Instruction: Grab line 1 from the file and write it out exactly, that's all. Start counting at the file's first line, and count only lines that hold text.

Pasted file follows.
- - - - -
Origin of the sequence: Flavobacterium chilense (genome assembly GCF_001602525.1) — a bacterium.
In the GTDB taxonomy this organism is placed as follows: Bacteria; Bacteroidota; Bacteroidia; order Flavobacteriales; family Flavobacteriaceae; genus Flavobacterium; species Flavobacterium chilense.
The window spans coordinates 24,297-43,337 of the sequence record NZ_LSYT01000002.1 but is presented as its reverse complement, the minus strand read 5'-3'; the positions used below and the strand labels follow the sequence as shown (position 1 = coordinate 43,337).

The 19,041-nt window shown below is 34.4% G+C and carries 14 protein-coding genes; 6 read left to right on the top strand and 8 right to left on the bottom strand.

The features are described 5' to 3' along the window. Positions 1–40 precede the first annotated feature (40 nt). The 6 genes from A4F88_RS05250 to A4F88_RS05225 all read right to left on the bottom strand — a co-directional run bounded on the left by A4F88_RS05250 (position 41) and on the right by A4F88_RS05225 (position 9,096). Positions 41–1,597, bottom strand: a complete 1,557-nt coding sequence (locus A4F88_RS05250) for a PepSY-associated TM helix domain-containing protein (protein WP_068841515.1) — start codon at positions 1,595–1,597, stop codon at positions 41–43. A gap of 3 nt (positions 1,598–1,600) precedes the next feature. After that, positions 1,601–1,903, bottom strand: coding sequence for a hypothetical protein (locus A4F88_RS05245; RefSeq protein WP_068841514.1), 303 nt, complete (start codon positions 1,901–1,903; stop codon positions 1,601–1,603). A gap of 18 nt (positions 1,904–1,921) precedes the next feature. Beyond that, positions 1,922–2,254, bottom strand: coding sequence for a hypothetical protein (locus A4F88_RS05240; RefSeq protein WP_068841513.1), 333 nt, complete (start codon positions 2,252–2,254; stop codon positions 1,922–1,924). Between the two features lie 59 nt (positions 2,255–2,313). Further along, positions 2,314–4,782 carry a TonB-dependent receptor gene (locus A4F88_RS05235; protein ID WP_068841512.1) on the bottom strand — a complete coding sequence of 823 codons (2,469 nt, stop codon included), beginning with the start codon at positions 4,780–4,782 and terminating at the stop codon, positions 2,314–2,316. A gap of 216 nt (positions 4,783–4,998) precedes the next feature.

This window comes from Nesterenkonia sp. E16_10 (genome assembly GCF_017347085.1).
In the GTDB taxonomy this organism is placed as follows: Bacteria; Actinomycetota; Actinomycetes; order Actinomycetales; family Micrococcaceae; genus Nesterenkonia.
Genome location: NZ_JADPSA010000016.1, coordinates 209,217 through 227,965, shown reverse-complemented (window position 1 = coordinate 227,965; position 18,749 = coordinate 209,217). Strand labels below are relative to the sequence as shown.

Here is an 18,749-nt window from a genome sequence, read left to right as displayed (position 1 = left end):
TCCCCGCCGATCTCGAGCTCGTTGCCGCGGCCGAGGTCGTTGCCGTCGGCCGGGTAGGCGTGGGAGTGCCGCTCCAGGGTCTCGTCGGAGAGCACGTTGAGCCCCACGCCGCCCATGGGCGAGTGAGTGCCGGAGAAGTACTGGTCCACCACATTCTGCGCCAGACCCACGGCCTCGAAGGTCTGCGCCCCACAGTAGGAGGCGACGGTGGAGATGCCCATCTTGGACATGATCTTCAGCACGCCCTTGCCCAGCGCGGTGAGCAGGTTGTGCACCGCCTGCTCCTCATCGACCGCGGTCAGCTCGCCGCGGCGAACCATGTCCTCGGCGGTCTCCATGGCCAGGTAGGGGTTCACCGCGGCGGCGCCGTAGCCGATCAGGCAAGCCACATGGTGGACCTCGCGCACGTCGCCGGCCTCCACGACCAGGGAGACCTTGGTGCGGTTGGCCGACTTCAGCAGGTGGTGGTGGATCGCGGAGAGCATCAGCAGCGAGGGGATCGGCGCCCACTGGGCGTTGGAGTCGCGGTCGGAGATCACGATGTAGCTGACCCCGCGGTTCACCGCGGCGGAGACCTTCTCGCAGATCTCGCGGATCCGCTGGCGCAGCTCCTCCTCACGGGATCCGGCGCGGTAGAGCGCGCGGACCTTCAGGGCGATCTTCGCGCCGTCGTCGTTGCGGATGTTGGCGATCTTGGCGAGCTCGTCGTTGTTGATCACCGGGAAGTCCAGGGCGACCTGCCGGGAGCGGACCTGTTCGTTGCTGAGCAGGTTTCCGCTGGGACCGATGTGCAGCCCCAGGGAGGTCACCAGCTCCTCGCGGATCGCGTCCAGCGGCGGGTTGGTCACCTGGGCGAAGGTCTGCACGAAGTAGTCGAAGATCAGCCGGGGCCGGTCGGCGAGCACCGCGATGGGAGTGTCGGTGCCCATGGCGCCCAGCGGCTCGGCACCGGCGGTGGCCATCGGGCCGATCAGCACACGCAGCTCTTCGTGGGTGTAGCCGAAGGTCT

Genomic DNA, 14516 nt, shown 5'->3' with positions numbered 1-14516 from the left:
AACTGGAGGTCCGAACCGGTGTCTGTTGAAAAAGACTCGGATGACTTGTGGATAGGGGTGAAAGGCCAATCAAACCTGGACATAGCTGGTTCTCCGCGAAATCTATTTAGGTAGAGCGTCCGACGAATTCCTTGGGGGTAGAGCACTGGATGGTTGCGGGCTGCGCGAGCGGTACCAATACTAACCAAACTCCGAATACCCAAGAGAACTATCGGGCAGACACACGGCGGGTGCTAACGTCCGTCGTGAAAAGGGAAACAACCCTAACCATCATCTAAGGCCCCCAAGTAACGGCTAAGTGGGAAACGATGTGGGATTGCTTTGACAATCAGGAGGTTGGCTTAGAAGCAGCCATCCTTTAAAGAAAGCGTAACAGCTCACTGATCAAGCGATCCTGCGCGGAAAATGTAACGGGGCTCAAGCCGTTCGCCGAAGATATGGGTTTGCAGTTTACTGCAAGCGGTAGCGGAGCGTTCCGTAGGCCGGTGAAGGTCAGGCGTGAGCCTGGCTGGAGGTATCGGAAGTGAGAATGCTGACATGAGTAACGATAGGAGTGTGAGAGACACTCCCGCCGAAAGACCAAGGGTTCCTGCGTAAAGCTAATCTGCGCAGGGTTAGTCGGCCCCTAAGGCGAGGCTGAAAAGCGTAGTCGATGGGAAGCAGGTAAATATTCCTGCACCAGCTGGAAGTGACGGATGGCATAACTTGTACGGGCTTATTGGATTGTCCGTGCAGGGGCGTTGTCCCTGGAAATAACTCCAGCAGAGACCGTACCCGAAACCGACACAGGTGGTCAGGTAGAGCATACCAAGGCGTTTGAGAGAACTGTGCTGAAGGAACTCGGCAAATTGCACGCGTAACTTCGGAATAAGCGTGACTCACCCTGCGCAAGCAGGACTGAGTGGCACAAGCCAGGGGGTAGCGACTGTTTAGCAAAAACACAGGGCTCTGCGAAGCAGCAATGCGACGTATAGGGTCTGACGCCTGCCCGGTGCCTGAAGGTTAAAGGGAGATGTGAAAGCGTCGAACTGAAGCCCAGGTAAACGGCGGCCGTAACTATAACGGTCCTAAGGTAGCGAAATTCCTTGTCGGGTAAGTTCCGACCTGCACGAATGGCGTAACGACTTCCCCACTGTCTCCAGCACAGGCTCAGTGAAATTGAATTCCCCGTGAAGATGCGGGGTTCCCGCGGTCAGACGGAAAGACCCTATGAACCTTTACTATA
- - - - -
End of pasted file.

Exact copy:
Origin of the sequence: Flavobacterium chilense (genome assembly GCF_001602525.1) — a bacterium.